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Revelation Row: A Spoiler-Filled Review of <i>Watchmen</i>‘s Greatest Triumphs (And Biggest Misses)

Already well on its way to becoming the most divisive work in geek history, Zack Snyder's film adaptation of Watchmen, the most revered comic book of all time, may best be approached as a giant -- you guessed it -- Rorschach test: you either see a pretty butterfly, or you see a dog with its head split in half. The naysayers are certainly out there in force, in both the mainstream publications and the fanboy blogs, and I don't begrudge them their sometimes valid, often contradictory, occasionally deeply flawed points of view. All I can do is report that when I gazed at this dense, two-hour-and-forty-minute-long inkblot of a movie, I saw the butterfly -- I saw a brilliantly realized, richly textured pop-fiction spectacle; candy for both the eye and the brain. Is this theatrical version a perfect cinematic treatment of Watchmen? No, and I'll explain why below. But in the final analysis, seeing this beloved story come to life in a completely fresh, unexpected way gave me the same sensation I felt when I first read it in its original single-issue form over 20 years ago: pure astonishment, quickly followed by a burning desire to experience it again and again. Nothing ever ends.

Why It Works (An Incomplete List):

1. It's utterly mind-blowing just how faithful the movie is to the book (to a fault some would say, but not me). Entire scenes are echoed line for line, beat for beat. Almost everything a fan could reasonably (key word) want to see on the screen either made it, or is likely to appear on the three-hour-plus director's cut released on DVD later this year. We see Dan say "the Comedian is dead." We hear the best sociopathic poetry (sociopoetry?) from Rorshach's journal, including not only the now-iconic "dog carcess in alley" beginning but also my personal favorite: "this awful city screams like an abattoir full of retarded children." The origin stories, the mass destruction and moral checkmate, the villain living while a hero dies, Bubastis, the cold can of beans, the Knot Tops, the Gunga Diner blimps, the Tijuana Bible and so much more are all represented in one form or another. And like the comic, the movie's backgrounds are littered with visual bric-à-brac that is destined to wear out the pause button on more than one remote control, mimicking how Dave Gibbons' detailed artwork has rewarded multiple readings of the book for two decades.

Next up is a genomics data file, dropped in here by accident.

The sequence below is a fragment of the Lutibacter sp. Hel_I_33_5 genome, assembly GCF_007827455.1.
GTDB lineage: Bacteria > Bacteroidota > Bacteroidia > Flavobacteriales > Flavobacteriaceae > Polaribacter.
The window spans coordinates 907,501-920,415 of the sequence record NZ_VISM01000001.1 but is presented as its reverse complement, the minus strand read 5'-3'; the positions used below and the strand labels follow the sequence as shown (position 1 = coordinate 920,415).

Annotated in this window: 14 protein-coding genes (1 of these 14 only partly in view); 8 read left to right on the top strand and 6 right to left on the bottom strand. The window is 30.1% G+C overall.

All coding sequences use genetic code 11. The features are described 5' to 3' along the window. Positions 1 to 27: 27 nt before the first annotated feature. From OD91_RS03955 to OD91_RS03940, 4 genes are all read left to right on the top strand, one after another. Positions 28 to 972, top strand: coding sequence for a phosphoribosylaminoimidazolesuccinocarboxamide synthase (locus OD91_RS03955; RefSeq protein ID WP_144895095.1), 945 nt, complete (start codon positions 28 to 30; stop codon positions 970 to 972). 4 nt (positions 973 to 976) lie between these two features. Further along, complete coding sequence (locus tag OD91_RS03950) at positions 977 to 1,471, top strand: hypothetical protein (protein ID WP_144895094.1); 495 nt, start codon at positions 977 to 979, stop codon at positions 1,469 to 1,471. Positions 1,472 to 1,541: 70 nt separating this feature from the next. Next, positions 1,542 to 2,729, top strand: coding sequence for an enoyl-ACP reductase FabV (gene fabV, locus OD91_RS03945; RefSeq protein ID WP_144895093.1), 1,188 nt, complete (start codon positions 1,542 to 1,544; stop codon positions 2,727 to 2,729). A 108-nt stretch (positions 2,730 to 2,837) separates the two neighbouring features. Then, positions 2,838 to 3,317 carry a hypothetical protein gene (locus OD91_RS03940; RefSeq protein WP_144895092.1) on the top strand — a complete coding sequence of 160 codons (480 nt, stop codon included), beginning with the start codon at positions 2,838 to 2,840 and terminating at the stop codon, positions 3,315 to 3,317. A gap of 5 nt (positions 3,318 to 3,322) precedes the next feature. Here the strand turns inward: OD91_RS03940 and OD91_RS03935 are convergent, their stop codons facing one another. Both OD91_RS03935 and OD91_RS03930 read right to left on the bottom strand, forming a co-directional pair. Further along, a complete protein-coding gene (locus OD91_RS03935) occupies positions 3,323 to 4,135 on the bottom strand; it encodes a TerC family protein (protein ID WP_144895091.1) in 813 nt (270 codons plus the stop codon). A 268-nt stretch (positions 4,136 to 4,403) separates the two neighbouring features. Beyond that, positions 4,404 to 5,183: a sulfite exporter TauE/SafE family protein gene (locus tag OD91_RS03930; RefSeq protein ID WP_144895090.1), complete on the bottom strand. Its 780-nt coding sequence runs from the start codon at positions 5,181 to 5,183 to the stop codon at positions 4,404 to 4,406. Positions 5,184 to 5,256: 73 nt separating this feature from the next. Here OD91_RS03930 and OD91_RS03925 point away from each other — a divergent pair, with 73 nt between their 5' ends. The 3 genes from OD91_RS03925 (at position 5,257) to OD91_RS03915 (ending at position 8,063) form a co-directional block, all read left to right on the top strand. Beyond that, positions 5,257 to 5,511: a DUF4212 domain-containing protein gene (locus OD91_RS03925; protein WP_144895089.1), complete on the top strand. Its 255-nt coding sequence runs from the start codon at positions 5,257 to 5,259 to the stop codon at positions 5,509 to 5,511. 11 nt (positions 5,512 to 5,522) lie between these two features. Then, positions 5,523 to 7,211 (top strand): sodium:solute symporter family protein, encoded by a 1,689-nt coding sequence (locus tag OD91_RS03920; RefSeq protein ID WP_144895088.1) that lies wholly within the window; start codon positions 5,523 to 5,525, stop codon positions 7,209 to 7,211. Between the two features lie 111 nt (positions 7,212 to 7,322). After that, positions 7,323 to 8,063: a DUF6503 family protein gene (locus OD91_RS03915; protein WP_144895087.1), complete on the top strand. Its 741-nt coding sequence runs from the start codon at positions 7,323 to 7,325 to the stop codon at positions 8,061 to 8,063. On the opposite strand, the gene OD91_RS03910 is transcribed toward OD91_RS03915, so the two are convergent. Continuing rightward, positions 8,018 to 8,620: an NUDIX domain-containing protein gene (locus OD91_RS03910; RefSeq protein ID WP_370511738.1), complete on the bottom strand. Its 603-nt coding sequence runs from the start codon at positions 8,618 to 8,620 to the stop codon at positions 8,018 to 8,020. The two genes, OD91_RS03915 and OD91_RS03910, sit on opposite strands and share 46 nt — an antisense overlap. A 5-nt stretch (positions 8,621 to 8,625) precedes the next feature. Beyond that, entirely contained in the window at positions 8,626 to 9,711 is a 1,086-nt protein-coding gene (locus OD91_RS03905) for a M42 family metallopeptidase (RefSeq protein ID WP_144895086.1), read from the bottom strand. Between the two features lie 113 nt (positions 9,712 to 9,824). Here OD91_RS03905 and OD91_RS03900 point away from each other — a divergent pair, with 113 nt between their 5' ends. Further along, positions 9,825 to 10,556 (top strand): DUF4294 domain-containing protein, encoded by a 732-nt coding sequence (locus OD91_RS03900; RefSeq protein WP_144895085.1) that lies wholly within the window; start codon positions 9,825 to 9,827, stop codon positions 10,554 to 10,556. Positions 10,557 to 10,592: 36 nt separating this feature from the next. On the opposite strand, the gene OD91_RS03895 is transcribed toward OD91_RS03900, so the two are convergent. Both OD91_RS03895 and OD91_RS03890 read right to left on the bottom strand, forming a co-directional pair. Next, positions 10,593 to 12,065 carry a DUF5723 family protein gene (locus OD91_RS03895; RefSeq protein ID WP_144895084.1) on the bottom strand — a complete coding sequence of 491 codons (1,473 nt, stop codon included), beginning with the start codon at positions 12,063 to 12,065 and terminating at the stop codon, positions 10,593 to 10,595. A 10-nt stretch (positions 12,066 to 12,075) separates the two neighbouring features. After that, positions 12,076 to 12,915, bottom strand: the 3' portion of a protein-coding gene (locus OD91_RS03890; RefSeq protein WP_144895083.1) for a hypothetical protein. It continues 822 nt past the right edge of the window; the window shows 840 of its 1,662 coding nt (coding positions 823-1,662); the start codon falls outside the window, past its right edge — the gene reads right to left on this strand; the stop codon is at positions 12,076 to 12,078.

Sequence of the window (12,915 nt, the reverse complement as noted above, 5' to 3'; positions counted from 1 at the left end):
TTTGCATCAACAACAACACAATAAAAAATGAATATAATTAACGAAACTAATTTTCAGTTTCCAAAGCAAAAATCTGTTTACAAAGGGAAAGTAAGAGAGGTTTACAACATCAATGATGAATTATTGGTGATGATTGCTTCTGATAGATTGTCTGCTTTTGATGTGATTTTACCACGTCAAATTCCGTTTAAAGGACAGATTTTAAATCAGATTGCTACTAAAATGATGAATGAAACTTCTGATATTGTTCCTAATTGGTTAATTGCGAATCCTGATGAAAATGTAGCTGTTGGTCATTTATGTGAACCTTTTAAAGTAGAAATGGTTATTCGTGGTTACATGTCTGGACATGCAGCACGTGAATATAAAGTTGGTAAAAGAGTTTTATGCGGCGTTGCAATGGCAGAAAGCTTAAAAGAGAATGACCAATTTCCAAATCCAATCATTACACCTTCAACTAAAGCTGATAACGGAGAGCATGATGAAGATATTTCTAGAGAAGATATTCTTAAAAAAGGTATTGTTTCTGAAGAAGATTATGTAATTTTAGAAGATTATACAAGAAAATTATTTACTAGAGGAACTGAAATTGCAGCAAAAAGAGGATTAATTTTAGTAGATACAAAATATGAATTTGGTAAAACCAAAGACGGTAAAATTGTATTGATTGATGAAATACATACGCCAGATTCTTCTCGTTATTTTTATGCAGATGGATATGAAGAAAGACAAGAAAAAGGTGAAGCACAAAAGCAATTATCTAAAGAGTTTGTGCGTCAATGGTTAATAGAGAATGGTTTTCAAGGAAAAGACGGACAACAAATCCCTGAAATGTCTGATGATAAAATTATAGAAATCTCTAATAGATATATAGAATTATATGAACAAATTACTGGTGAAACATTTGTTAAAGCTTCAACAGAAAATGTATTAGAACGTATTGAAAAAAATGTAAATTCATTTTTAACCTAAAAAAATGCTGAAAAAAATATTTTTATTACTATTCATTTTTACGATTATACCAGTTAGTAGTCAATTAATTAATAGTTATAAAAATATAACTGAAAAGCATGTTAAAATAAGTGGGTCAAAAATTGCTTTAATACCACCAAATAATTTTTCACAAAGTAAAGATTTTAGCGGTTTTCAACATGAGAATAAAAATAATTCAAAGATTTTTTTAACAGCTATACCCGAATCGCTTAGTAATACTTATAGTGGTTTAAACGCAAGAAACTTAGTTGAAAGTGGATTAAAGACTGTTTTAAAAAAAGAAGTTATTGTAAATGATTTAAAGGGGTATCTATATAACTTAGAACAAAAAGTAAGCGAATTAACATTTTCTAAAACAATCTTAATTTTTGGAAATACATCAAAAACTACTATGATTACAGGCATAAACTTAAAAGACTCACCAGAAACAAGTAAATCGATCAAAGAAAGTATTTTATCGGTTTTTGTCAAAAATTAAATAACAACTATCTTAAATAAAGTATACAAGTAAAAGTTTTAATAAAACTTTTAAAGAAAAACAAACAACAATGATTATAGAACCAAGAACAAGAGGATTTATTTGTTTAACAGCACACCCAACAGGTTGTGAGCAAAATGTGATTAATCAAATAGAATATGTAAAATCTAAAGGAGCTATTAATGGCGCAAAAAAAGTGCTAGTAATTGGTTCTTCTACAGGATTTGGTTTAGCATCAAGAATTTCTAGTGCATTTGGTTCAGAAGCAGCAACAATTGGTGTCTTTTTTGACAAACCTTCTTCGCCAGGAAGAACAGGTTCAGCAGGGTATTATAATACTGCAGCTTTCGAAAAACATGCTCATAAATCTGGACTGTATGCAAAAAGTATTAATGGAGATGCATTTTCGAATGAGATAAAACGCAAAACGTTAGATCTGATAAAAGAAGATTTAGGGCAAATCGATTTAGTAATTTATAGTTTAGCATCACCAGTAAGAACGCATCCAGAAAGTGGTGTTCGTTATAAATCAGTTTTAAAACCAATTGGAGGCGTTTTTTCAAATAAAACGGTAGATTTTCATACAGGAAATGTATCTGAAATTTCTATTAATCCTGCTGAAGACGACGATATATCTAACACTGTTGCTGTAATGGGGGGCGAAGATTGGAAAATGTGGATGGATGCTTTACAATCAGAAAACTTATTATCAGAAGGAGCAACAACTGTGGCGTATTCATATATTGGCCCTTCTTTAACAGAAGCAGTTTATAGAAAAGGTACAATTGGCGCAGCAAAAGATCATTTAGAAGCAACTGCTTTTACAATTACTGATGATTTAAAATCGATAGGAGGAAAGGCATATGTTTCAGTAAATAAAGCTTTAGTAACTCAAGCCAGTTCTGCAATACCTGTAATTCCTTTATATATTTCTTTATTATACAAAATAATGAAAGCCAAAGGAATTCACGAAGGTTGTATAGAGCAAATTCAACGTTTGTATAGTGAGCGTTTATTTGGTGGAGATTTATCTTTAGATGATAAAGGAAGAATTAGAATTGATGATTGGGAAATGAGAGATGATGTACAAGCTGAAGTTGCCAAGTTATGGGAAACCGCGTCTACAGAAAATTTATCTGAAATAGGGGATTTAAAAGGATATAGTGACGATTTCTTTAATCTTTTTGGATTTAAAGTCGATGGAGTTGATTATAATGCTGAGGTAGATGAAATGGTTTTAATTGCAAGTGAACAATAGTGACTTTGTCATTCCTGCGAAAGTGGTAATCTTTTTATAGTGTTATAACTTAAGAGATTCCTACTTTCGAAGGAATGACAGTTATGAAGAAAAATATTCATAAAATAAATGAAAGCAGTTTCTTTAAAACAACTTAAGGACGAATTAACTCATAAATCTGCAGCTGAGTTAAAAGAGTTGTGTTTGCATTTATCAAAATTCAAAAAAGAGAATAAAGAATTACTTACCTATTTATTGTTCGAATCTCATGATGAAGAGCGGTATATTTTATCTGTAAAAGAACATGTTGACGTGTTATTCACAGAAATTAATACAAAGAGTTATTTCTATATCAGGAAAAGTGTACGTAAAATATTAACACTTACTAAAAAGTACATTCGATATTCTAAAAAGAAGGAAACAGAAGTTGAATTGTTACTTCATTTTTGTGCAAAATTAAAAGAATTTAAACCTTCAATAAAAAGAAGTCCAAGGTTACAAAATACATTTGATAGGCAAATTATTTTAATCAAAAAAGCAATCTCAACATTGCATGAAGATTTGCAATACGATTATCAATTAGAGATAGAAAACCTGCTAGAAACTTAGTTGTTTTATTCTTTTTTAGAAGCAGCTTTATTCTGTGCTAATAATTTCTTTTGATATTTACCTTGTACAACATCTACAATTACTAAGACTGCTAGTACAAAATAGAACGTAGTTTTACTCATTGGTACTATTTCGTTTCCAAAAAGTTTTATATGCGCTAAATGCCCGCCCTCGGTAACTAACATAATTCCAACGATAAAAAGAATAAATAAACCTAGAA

2. Perhaps Snyder's greatest achievement, however, is not how he translated the book to film, but how he adapted it. Despite everything that's been recreated, there's also a significant amount that's been changed to suit the medium. Plot points are distilled to their barest, most powerful essence. Familiar words are spoken in different locations, and even by different characters, than we're used to. Certain sequences happen in a new order, while other key moments are completely rethought, giving them a new dimension. Dr. Manhattan's final speech to Laurie on Mars, for instance, is no longer heard as the galaxy recedes from view; now it's reframed as a close conversation between the two, imbuing Alan Moore's dialogue with an emotional charge utterly lacking on the cold page. And as for the biggest and most hotly debated change from the book -- the substitution of a Manhattan-centric scheme for the fake alien squid attack -- it flat-out makes sense within the internal logic of the film (maybe even more so, dare I say, than the squid did in the comic).

3. The much-ballyhooed opening credits sequence deserves special mention, as it not only represents Snyder's greatest feat of translation, but is also the best-directed minutes that he's ever produced. Each shot is a beautifully staged tableau that traces Watchmen's alternative history while at the same time commenting upon the very act of taking still images and committing them to film. A total work of art in its own right, this sequence will be watched over and over like no other.